New Ubin Seafood has a knack for choosing the most unusual locations. Over the last 30 years or so, the restaurant has moved from one remote spot to another. Its newest home is no different. It is adjacent to IKEA Tampines, but you’d never find it unless you knew where to look. It occupies a nondescript canteen, hidden among a cluster of industrial buildings; the kind of place where food is sustenance.
In other words, it’s very on-brand. "The location serves as a talking point, but also allows them to use high-quality ingredients while keeping prices affordable," said SM Pang, the group’s co-founder. The Tampines location centralises all of the group’s concepts. One is for flagship tze char eatery. The other is its offshoot, Garang Grill. We are here for the latter.
The concept is simple: quality meat grilled over charcoal. Their centrepiece is the Mibrasa charcoal oven. Made in Spain and built like a truck, it reaches temperatures upwards of 400 degrees Celsius. Few items leave the kitchen without making a stop there. To get the meat just right, they use two types of charcoal. One is heavy and hard. It provides an even, predictable and long-burning heat. The second is smaller and craggy. It burns hotter and imparts the distinctive smokiness of grilled meat.
We began with the Crispy Pork Jowl (SGD12/~USD9), a deceptively simple-looking dish. The jowl is first cooked sous vide and then deep-fried to get a crispy exterior while remaining tender. Once fried, it is finished in the oven and served with a miso-infused gula Melaka dipping sauce.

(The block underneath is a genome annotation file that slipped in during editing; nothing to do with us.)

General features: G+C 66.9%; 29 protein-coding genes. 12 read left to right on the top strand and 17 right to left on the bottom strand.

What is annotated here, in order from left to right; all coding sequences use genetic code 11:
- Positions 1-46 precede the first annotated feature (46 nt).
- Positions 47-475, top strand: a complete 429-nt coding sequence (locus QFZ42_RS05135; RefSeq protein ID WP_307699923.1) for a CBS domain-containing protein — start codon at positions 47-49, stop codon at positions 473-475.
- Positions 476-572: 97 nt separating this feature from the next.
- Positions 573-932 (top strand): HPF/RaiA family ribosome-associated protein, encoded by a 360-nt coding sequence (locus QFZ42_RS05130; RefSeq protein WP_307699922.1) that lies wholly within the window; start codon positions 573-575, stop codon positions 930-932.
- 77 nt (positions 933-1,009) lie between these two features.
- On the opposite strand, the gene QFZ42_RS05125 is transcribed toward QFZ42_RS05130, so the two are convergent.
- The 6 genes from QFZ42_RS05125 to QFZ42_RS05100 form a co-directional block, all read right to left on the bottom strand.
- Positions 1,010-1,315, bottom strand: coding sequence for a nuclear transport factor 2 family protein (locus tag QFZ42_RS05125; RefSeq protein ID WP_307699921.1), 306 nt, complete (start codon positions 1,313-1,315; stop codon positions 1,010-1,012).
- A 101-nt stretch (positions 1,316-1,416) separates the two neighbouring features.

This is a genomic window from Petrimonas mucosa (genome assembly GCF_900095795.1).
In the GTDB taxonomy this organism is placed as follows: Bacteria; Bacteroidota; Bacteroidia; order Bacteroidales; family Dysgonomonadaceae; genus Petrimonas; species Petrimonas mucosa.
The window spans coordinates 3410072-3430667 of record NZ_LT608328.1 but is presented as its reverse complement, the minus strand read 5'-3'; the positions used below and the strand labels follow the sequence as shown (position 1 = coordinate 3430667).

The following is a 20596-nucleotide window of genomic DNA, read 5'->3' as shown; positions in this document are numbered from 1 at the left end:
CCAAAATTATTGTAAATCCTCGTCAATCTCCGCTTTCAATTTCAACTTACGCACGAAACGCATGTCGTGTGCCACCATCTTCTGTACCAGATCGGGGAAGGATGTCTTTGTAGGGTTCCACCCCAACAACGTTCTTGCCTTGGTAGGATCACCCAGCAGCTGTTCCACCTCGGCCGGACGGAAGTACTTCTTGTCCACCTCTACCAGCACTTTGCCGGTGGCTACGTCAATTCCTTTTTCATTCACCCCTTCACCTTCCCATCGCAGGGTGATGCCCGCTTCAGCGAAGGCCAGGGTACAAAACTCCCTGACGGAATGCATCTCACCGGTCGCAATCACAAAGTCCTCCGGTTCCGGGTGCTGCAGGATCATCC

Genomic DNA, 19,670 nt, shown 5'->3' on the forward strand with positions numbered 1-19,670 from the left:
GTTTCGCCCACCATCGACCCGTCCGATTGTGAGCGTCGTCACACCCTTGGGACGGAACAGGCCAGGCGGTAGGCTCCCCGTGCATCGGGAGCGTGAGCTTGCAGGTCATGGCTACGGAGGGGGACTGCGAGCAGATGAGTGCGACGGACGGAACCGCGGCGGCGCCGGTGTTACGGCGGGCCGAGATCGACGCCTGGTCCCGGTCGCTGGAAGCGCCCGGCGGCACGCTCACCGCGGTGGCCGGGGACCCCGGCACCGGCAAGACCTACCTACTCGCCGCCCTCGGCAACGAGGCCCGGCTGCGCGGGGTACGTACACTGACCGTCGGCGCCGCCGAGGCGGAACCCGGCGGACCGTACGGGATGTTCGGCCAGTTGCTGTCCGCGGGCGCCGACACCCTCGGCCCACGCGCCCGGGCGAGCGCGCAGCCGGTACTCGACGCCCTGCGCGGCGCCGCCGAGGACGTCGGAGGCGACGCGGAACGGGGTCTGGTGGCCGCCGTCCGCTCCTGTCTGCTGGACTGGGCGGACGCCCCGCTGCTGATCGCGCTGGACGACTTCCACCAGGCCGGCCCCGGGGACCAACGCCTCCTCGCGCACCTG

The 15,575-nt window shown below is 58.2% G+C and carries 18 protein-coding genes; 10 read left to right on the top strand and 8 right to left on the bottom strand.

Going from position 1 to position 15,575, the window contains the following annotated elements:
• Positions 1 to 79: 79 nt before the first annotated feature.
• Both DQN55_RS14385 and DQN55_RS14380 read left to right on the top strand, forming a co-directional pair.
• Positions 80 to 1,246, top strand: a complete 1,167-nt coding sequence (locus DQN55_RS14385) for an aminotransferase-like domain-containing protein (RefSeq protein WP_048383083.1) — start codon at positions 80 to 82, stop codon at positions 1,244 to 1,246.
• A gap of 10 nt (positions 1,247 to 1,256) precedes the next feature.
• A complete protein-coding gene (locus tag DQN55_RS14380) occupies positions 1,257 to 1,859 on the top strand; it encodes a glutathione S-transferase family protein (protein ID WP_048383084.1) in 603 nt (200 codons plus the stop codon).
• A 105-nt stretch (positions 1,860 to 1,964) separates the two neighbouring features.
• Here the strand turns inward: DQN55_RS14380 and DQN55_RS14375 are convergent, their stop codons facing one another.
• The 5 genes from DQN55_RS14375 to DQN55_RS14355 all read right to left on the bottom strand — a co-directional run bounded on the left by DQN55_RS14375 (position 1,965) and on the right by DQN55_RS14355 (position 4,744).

Another Garang speciality is the Chili Crab Rillette (SGD12/~USD9). For some people, half the joy of eating chilli crab is mopping up the sauce with deep-fried mantou. This dish skips straight to the point, concentrating the sauce — a rich blend of tomato paste, sambal rempah and butter — into a thick spread ideal for slathering onto the bun.
The mains were where the oven really shined. Most meat dishes are cooked simply. When you have quality meat cooked over charcoal, all it needs is a little salt.
We first had the BBQ Pork Belly (SGD21/~USD15). Seasoned with Cajun spices, the pork is cooked sous vide and finished in the Mibrasa oven. It produced a charred exterior while keeping the pork juicy.
Next, we had the LA Galbi Beef (SGD18/~USD13), generous slivers of barbecued Korean-style short ribs piled on a wooden board. The beef had a pleasant sweetness from the caramelised sugars in the marinade. It also went well with the iceberg lettuce and sliced green chilli to lighten up the dish.
However, our favourite beef item was the Argentinian Striploin (SGD38/~USD28). It is prepared in the same tradition as asado in South America, a technique that espouses minimalist cooking. Grill, fire and meat are the only components. Because with beef this tender and rich, any other seasoning would be a distraction from the quality. That said, I couldn’t resist heaping spoonfuls of their chilli crisps on the side. It was seriously addictive, similar to Lao Gan Ma with a garlicky kick.
Apart from the Mibrasa oven, Garang Grill also owns a custom-built smoker, a stainless steel box the size of two refrigerators. They use it to make smoked salt and house-cured bacon.
The bacon is used for the Classic Carbonara (SGD12/~USD9). The pasta is made the traditional way — with spaghetti, egg and bacon — but served in a clay pot. It was a heady combination, the carbonara was imbued with a wonderfully complex woodsmoked aroma. It was a dish that neatly encapsulates their tagline: “Fierce, bold charcoal flavours that are truly Singaporean.”
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